In the penultimate episode of season 1, American Gods pauses for a digressive hour that aims to tell the tale of Mad Sweeney.
At its core, American Gods is about storytelling. The myths and legends from which its characters are derived are also the source of their power – or at least the stories serve as the delivery mechanism through which the gods can acquire the faith and belief that keeps them running. So far in season 1, the series has addressed the notion of storytelling through monologues of existing gods, like Mr. Nancy's second episode introduction, the expository dialogue of Media, and, of course the circuitous education of Shadow Moon by Mr. Wednesday.
So it's no big surprise, then, that the series would devote an entire episode to the act of someone telling a story, someone who isn't one of the primary characters preparing for war against Mr. World and his new gods, but rather a supporting player, an individual who has so far spent his time on the margins of the series' larger story. This person is Mr. Ibis (Demore Barnes), the man who assists Mr. Jacquel in his duties as a mortician, and is shown in 'A Prayer for Mad Sweeney' to be the chronicler of the stories of the Old Gods.
It's understandable that executive producers Bryan Fuller and Michael Green, and credited writer Maria Melnik, would want to further explore Mr. Ibis and his role in the series, especially as it pertains to the metaphorical nature of storytelling that's so important to the show and the book it's based on, but for it to happen as the penultimate episode of the season seems a little misguided. That's not to say there isn't a lot to like about 'A Prayer for Mad Sweeney'; it is a well-drawn hour of television that offers some insight into the cantankerous leprechaun and at the same time better establishes the present-day relationship between Sweeney and Laura Moon. And yet, with a war between the Old Gods and the New on the horizon, and the mystery of Shadow Moon's connection to Mr. Wednesday waiting to be resolved, diverting the audience's attention with a bottle episode like this is a little like spending the last day of your vacation stopping to have a peek at the World's Largest Prairie Dog when you're supposed to be on your way to see the Grand Canyon.
The potential error in the positioning of an hour like this ahead of the season finale aside, the episode makes good use of Emily Browning in the dual roles of the undead Laura and, for the purposes of Mr. Ibis's story, the young Essie MacGowan, a red-headed Irish lass whose belief in folk tales about fairies and leprechauns ties her fate to that of Mad Sweeney's. Although a proper introduction between the two isn't made until the hour's end, when the terrific Fionnula Flanagan, who appears earlier as an even younger Essie's grandmother, plays the now aged Essie.
Essie's story, then, is a lot like the gods in American Gods, in that she finds herself adjusting to situations seemingly out of her control, and then using her newfound circumstances to eek out some kind of subsistance. There are echoes of the gods' tales in Essie's wayward journey from Ireland to America, not only in the way belief sees them wash up on foreign soil but also in how they're forced to reimagine and repackage themselves due to circumstance. In this case, Essie first works in the kitchen of a wealthy home and when she's not too busy peeling vegetables, she's regaling children with stories her grandmother told her when she was young. After a tryst with the homeowner's son leads to Essie being accused of thievery and sentenced to seven years indentured servitude an ocean away, the young woman finds herself actually becoming that which she was unfairly branded.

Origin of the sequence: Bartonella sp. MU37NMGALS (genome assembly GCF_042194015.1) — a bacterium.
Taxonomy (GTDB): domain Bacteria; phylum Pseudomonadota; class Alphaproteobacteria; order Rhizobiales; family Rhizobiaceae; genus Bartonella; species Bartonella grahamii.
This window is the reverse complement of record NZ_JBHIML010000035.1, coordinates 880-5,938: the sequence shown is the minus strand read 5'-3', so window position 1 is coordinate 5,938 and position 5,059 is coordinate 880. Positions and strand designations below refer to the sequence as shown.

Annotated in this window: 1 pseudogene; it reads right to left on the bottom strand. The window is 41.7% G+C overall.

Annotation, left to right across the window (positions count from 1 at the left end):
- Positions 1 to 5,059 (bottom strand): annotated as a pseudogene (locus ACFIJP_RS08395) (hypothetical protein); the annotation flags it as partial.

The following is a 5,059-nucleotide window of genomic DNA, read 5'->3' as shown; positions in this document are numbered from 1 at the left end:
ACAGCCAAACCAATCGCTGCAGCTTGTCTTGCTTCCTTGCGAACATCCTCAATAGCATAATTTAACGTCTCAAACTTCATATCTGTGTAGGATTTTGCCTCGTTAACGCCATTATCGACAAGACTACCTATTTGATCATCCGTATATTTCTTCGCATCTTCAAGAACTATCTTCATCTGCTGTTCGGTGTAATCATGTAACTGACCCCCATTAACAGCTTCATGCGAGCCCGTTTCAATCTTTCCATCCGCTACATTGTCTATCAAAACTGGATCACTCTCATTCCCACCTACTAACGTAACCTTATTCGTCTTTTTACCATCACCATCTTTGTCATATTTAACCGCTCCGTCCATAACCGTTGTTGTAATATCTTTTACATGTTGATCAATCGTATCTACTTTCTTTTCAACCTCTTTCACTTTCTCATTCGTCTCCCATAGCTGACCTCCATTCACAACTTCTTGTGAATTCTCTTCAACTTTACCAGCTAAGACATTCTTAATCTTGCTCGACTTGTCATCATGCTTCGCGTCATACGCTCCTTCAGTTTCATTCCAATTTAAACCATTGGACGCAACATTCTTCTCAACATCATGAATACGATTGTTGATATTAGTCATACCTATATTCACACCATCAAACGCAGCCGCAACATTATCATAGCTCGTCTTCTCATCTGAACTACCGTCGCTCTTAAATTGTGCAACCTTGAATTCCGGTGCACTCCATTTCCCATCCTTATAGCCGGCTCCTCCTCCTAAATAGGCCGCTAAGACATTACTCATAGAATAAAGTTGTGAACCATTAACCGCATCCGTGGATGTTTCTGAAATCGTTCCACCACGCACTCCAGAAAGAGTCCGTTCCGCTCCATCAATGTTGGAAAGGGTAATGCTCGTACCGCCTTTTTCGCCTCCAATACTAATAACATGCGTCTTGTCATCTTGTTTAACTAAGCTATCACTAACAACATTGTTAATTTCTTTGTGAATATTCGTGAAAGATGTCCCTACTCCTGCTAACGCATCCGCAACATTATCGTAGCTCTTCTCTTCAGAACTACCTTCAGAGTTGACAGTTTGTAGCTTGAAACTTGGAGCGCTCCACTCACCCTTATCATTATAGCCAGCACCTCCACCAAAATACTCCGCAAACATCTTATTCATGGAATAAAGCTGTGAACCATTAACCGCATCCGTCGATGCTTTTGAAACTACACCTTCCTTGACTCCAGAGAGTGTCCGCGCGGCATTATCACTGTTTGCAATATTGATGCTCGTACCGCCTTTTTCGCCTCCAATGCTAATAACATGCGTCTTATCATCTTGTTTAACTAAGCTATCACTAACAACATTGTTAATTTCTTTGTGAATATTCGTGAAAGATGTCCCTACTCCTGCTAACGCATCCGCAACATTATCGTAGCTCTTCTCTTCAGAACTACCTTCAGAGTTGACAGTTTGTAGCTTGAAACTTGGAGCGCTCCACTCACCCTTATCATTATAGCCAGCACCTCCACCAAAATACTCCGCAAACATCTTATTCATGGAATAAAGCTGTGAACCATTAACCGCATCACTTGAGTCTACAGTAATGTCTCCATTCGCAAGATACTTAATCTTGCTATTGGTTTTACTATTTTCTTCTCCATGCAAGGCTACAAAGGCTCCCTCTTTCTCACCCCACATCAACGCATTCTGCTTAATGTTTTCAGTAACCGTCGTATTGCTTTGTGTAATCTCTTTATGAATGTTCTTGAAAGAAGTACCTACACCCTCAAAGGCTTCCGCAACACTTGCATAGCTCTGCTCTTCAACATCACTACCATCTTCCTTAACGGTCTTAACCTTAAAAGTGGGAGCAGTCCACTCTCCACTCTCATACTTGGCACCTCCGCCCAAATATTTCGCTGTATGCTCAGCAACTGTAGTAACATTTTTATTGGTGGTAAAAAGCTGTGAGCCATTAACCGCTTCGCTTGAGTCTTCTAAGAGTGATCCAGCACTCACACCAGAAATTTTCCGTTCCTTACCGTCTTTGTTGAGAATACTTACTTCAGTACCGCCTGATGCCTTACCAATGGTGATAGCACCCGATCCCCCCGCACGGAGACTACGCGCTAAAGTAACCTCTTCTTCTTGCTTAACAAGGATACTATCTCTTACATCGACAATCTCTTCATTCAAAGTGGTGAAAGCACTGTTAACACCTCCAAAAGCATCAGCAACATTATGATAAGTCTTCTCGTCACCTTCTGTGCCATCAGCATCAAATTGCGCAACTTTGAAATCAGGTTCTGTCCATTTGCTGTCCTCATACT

What 'A Prayer for Mad Sweeney' is truly successful at is in demonstrating the malleable nature of identity and how circumstances and need can forever alter who a person is, which can be something of a surprise even to themselves. The episode's story, then, is less about Mad Sweeney and how he came to find himself in America than it is about Laura Moon, and how her current circumstances – a living being trapped in a decaying body – have largely rewritten the understanding she had of herself and, in particular, the pre-death Laura Moon's death wish. Or, more to the point, the episode demonstrates that Laura might have never had much in the way of an understanding of her self, which might account for the unhappiness that plagued her.
As Essie moves from kitchen staff with plenty of stories to tell to a thief on the streets of London, and then the former indentured servant and eventual wife of a wealthy landowner in America, the hour plays around with the common themes of the series so far in mostly entertaining fashion. It's great fun to see Browning put into a role that is so different and yet contains many similarities to the role of Laura. It's also fun to see the series reiterate the idea that everyone important to the story is a con artist in some form or another.
Something resonates in the conclusion of Essie's story – both the idea that her stories have no home in America and that after enduring so much she's managed to carve out a reasonably peaceful, perhaps even happy existence in the end – and that brings some hope to Laura's thread. And yet, as the penultimate episode of season 1, seeing American Gods pause for a digressive hour that aims to tell the tale of Mad Sweeney, the viewer is caught between enjoying a sentimental tangent and wondering whether or not the show can just get on with telling the story at hand.
That leaves the series with a lot of ground to cover in next week's finale. It will be interesting to see where American Gods leaves things ahead of season 2.
American Gods continues next Sunday with 'Come to Jesus' @9pm on Starz.
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